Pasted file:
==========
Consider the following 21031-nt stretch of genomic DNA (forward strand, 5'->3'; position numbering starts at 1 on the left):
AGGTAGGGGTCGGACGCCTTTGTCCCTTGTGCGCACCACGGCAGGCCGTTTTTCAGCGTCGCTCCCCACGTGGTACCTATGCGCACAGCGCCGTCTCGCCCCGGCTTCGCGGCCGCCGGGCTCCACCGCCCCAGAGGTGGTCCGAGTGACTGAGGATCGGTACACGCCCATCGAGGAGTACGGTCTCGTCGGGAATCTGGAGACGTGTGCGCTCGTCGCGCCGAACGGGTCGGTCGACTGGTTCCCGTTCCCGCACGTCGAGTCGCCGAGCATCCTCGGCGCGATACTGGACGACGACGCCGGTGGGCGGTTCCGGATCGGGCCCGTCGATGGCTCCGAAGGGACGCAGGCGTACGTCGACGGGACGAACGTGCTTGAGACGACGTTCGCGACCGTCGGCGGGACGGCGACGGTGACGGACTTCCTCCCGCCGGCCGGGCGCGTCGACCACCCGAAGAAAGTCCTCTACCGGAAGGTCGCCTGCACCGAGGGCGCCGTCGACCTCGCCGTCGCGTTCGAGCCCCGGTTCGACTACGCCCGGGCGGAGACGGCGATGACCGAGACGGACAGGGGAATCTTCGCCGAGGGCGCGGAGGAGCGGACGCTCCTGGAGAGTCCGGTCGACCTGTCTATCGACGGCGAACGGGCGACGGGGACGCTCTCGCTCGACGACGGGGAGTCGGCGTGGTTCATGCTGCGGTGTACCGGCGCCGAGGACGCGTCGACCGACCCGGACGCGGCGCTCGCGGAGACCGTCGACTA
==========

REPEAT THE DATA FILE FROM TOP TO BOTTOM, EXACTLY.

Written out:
Consider the following 21031-nt stretch of genomic DNA (forward strand, 5'->3'; position numbering starts at 1 on the left):
AGGTAGGGGTCGGACGCCTTTGTCCCTTGTGCGCACCACGGCAGGCCGTTTTTCAGCGTCGCTCCCCACGTGGTACCTATGCGCACAGCGCCGTCTCGCCCCGGCTTCGCGGCCGCCGGGCTCCACCGCCCCAGAGGTGGTCCGAGTGACTGAGGATCGGTACACGCCCATCGAGGAGTACGGTCTCGTCGGGAATCTGGAGACGTGTGCGCTCGTCGCGCCGAACGGGTCGGTCGACTGGTTCCCGTTCCCGCACGTCGAGTCGCCGAGCATCCTCGGCGCGATACTGGACGACGACGCCGGTGGGCGGTTCCGGATCGGGCCCGTCGATGGCTCCGAAGGGACGCAGGCGTACGTCGACGGGACGAACGTGCTTGAGACGACGTTCGCGACCGTCGGCGGGACGGCGACGGTGACGGACTTCCTCCCGCCGGCCGGGCGCGTCGACCACCCGAAGAAAGTCCTCTACCGGAAGGTCGCCTGCACCGAGGGCGCCGTCGACCTCGCCGTCGCGTTCGAGCCCCGGTTCGACTACGCCCGGGCGGAGACGGCGATGACCGAGACGGACAGGGGAATCTTCGCCGAGGGCGCGGAGGAGCGGACGCTCCTGGAGAGTCCGGTCGACCTGTCTATCGACGGCGAACGGGCGACGGGGACGCTCTCGCTCGACGACGGGGAGTCGGCGTGGTTCATGCTGCGGTGTACCGGCGCCGAGGACGCGTCGACCGACCCGGACGCGGCGCTCGCGGAGACCGTCGACTA